Senators Backs Higher Bar For Voter Amendments
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ST. PAUL, Minn. (AP) — Constitutional amendments favored by one political party but not the other, like the two failed measures from 2012 to ban gay marriage and require photo identification for voting, would become much less frequent under a proposal a state Senate committee backed Monday.
Bill sponsors, including Senate Majority Leader Tom Bakk, told the Senate State Government Committee that the state constitution should have a stronger cushion against partisan pressures. Right now, a simple majority vote of the House and Senate sends an amendment to the statewide ballot; the governor has no power to stop it. Bakk’s amendment, if it makes the 2014 ballot and is approved by voters, would require that all proposed amendments clear a 60 percent supermajority in the House and Senate in order to make the ballot.
“I think this is a discussion the Legislature should have this year,” said Bakk, DFL-Cook. “Amending the constitution is really, really important business.”
In 2012, Republicans who controlled the House and Senate sent the voter ID requirement and gay marriage ban to the November ballot over the objection of Democratic Gov. Mark Dayton and DFL legislators, then in the minority. Voters defeated both measures. In 2006, Democrats used the legislative majority to forward an amendment to require that the state’s sales tax on motor vehicles only be spent on transportation projects, which passed.
Sen. Dick Cohen, sponsoring a bill similar to Bakk’s, said none of those amendments would have made the ballot under a supermajority requirement.
“If we’re going to amend the constitution, that should be on a bipartisan basis,” said Cohen, DFL-St. Paul. “We should not have constitutional amendments devolving into partisan fights.”
In 2008, a bipartisan coalition of lawmakers approved the so-called Legacy Amendment, which hiked the state sales tax to raise money for programs in natural resources and the arts. Bakk said he supports those programs, but believes the sales tax increase should have been done in state law and not enshrined in the constitution.
Bakk said his bill has GOP backing, and several House and Senate Republicans have sponsored similar proposals. Constitutional amendments have upsides and downsides for both parties, depending on who controls the Legislature. Democrats could pursue amendments raising the minimum wage or hiking taxes on high incomes, while for Republicans it would be a way to advance longtime conservative goals like making Minnesota a “right to work state” or other limits on union organizing.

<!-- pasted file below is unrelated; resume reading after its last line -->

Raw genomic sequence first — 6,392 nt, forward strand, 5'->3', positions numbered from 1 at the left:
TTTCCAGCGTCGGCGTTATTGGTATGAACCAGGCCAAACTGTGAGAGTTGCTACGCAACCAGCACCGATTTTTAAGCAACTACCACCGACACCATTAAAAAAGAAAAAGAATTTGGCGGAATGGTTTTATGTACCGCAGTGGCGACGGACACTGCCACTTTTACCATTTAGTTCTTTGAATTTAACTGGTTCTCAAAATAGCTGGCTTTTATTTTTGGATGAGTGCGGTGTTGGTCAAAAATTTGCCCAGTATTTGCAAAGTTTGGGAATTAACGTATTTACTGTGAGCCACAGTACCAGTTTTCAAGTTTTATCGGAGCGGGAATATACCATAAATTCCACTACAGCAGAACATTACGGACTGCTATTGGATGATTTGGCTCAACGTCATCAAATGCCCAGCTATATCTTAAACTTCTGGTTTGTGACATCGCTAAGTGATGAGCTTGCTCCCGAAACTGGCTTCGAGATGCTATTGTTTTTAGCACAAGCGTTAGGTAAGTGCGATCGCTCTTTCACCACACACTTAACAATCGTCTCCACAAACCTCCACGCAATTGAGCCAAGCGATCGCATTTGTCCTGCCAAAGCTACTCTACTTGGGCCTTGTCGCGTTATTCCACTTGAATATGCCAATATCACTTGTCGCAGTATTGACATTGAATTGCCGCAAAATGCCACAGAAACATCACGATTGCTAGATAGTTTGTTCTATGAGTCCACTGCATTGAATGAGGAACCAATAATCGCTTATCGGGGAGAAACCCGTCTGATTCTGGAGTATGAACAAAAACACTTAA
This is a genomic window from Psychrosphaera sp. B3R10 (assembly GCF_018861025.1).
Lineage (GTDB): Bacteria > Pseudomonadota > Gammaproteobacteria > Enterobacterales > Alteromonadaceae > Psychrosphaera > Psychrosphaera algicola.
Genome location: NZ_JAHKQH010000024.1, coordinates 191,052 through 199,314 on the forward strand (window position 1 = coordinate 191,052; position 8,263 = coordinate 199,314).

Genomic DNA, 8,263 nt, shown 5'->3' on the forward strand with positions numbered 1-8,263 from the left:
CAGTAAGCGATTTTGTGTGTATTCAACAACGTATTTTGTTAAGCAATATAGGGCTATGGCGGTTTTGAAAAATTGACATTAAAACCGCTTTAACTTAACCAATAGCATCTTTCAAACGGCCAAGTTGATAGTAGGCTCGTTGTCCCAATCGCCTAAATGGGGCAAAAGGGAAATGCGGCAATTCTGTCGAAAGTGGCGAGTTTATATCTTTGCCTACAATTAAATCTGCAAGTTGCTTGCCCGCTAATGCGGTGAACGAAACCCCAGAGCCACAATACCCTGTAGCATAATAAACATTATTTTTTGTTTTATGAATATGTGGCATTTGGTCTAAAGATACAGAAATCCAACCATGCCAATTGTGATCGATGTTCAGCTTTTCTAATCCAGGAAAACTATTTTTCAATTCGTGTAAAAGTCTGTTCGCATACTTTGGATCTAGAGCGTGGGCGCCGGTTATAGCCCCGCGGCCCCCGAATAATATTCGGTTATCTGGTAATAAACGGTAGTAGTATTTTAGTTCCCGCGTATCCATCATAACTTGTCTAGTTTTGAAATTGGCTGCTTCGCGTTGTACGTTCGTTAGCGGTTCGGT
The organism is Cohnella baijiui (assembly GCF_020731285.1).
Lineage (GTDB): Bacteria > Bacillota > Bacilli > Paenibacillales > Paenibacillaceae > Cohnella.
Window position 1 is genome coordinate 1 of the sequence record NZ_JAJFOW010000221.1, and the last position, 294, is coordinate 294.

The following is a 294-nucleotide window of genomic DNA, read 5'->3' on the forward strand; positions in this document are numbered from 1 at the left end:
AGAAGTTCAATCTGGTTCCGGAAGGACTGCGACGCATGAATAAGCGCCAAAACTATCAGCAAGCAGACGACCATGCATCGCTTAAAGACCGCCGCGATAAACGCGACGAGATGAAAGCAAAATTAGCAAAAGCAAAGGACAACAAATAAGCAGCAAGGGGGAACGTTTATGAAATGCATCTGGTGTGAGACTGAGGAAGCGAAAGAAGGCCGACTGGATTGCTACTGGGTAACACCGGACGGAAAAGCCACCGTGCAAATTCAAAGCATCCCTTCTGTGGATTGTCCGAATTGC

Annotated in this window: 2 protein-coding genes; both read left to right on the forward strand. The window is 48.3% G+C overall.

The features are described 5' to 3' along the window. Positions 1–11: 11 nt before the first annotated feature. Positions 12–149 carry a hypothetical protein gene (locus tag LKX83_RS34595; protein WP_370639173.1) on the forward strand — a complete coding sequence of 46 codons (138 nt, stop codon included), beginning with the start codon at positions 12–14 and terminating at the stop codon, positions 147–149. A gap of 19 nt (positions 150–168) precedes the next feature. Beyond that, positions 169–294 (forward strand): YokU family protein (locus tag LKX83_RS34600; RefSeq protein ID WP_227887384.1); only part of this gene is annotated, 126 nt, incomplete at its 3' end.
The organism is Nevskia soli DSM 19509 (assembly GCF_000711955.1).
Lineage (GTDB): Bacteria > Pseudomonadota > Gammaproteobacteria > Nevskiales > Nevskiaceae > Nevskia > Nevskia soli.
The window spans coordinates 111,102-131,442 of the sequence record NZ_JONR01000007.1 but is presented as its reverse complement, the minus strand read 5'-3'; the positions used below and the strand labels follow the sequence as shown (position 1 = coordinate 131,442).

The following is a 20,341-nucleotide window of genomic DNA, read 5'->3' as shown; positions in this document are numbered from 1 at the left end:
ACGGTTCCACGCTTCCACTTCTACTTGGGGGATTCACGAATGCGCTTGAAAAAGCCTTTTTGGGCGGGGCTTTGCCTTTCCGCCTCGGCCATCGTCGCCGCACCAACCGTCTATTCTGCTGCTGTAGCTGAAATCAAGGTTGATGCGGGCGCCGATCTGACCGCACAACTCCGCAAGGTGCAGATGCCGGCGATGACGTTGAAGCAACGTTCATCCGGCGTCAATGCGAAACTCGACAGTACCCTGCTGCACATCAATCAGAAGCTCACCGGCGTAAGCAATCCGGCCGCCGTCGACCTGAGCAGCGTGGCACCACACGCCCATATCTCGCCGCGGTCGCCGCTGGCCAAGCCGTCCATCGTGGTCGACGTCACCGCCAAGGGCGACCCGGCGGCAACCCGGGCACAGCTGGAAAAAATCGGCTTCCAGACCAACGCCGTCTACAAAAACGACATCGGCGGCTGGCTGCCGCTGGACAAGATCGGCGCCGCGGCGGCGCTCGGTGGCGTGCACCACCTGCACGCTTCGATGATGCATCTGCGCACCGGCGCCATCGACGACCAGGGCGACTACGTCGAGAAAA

Sen. Dave Thompson, R-Lakeville, said making it more difficult to put amendments before voters could end up stifling citizen influence on the political process.
“On the really controversial, tough issues in our society, are the people going to decide or not?” Thompson asked. “Even with a 60 percent threshold, it’s going to be much less likely we get issues before the people.”
Cohen initially sought an even higher threshold of a two-thirds legislative majority, but the State Government Committee opted for Bakk’s slightly lower threshold. A 60 percent supermajority is also necessary for the House and Senate to authorize bonding debt for funding of state construction projects.
Bakk said the amendment is one of his own top legislative priorities, but said he is still gauging support from colleagues. Bakk told committee members he believed he could win support from 41 senators — a 60 percent majority of that chamber, and a threshold that will require at least a few Republican votes.
“I think it’s a good government reform,” Bakk said.
Several Democrats and Republicans in the House have similar bills, but none have been heard in committee yet.
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